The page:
Global

Details

  • Service: Enterprise, Family business
  • Type: Business and industry issue
  • Date: 12/19/2012

Gaining the edge: entrepreneurship and innovation 

Entrepreneurship and Innovation
In 2011, KPMG in Australia published the Family Business Survey, Stewards: Moving Forward, Moving Onward. The study explored a cross section of 658 family enterprises across Australia, most of whom believed in the need to innovate. A much lower number were actually setting aside funds for research and development though…

Innovation in the context of a family business means doing things better, faster, and cheaper in order to succeed with limited resources, and it’s a necessity to compete and grow against better resourced and often publicly-owned businesses. So are family businesses more entrepreneurial and innovative than their non-family counterparts? Or does typical family business conservatism actually deter risk taking?

Family business attitudes to innovation

The notion that innovation is a good thing received overwhelming support from the surveyed respondents, but, only a minority of had actually set aside funds for innovation:
 

Family business graph


20% of respondents felt it was ‘critical’ that their successors show entrepreneurial flair, and 55% claimed it was ‘very important’.


It’s clear that most family businesses value flexibility and adaptability, and think of these qualities as important aspects of entrepreneurship and innovation. What wasn’t clear is whether these qualities were translating into actual entrepreneurial behaviour and innovation?

Innovation and entrepreneurial successors

There could be a generational factor at work here. Founders will have likely possessed a degree of entrepreneurial flair in order to have created and grown a successful business. They took risks out of necessity. The next generation is more likely to revitalise the family business’ strategy and professionalise how the business is run, than pursue a risky or entrepreneurial agenda.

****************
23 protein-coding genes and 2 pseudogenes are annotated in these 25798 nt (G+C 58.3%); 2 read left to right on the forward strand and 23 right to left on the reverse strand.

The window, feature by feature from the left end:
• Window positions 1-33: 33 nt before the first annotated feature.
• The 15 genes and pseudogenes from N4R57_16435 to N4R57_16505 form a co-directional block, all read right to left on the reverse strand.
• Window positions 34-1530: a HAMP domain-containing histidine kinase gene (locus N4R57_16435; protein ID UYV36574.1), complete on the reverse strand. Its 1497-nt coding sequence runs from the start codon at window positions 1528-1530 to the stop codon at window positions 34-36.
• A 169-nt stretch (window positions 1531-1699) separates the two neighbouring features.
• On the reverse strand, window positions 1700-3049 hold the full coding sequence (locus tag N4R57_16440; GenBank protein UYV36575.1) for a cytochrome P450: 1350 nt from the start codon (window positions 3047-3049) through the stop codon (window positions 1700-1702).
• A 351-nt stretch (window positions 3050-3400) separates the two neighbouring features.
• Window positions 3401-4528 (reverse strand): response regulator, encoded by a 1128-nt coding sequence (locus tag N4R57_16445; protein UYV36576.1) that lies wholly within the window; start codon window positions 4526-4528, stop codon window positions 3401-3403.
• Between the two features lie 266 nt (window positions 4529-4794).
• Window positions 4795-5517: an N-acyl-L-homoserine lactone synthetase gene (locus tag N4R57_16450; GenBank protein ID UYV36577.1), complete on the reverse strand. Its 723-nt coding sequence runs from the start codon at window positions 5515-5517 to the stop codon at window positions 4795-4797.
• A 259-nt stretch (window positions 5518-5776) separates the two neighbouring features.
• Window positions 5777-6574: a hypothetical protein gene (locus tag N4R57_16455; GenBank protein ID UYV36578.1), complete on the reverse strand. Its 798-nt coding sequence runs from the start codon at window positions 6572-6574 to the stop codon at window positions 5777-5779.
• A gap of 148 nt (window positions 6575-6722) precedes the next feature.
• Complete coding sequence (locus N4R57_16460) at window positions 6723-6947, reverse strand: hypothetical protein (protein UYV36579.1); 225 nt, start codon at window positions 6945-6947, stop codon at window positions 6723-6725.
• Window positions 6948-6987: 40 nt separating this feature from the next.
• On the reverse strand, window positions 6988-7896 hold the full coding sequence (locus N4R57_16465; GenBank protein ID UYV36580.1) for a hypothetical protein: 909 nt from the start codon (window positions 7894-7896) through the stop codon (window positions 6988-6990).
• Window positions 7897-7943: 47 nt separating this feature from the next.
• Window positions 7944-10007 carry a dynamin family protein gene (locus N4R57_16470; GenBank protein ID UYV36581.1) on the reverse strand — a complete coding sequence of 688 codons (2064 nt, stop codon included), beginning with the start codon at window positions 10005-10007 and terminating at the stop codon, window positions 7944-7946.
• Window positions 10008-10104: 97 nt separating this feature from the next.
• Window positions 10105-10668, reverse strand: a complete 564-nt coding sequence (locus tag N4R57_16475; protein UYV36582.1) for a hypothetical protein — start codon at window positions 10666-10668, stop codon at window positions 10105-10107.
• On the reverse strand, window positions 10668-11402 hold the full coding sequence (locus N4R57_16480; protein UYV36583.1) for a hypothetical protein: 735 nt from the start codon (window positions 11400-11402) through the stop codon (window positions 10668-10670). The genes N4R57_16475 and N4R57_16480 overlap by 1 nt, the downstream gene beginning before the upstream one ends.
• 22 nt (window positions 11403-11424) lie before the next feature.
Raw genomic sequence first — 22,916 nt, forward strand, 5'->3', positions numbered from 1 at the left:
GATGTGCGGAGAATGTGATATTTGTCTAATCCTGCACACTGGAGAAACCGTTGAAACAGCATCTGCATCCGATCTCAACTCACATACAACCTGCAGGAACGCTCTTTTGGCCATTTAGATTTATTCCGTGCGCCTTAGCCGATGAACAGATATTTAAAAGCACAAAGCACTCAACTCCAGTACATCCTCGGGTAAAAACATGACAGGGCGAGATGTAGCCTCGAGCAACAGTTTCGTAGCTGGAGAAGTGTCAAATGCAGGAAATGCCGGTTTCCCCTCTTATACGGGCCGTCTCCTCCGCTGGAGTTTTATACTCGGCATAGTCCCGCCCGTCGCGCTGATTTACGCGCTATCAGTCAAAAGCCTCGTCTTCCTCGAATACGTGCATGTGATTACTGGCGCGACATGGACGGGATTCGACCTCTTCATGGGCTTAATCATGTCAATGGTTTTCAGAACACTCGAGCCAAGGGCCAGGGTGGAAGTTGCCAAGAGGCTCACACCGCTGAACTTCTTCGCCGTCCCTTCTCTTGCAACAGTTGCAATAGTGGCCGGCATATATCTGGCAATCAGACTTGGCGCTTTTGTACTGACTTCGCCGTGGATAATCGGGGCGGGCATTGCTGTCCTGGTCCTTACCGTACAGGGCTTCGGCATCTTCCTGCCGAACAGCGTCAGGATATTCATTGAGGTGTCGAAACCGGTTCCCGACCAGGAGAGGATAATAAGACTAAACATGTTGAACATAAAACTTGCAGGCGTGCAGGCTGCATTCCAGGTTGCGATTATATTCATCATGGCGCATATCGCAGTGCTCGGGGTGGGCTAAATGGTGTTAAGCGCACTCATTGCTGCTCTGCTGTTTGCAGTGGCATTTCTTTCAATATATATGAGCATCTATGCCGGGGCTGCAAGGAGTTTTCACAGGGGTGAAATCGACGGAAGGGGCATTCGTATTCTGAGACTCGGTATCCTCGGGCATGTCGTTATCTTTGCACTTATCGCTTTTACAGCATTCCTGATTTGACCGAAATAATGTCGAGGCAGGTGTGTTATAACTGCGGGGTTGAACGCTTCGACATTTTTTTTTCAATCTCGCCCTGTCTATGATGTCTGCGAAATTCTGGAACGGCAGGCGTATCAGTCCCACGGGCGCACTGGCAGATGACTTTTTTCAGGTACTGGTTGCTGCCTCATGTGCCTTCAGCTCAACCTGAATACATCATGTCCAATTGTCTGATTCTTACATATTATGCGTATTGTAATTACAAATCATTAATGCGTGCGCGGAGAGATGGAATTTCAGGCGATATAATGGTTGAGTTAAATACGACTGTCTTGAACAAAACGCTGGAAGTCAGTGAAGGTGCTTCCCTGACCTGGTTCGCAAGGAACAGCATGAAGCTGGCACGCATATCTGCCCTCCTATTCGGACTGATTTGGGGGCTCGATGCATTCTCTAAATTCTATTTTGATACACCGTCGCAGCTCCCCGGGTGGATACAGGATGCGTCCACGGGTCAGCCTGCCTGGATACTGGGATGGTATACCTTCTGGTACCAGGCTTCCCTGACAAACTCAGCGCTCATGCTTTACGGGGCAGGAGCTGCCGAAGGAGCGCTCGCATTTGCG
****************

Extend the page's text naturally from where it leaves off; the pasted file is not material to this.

Entrepreneurship literature generally focuses on traditional firms – on the creation of new enterprises, especially through new ventures, innovation, and renewal within organisations. Family businesses however don’t face just one of these challenges – they need to find ways to create new streams of value within an existing long-term oriented family business setting by exploring new ways of doing things and at the same time exploiting existing products, services, or organisational processes.


It’s critical that entrepreneurship isn’t driven solely by the business owner – product or process innovation from generation to generation, and even taking some risks, is an important part of regenerating the business


For more information, download Stewards: Moving Forward, Moving Onward (PDF 1 Mb)

Bill Noye

Bill Noye
Bill is a Partner at KPMG in Middle Market Advisory Division. He is a Fellow of the Institute of Chartered Accountants in Australia & Chairman of Family Business Services for KPMG Australia with 25 years’ experiences advising on Family Business issues.
 

Share this

Share this

KPMG Family Business

Family business
Being a part of a family business can often be a lonely place, with unique challenges, and we at KPMG wanted to create a way to share experiences.

Country Leaders

world map
View KPMG Family Business leaders around the world.

Infographics

Keeping business in the family
A key driver of Asian economies

Global family business
Family business governance

How Australian Family Businesses are leading the way
Survival of family firms vs. non-family firms

Sages family story learn more Sages family story
  • Subscribe to related feeds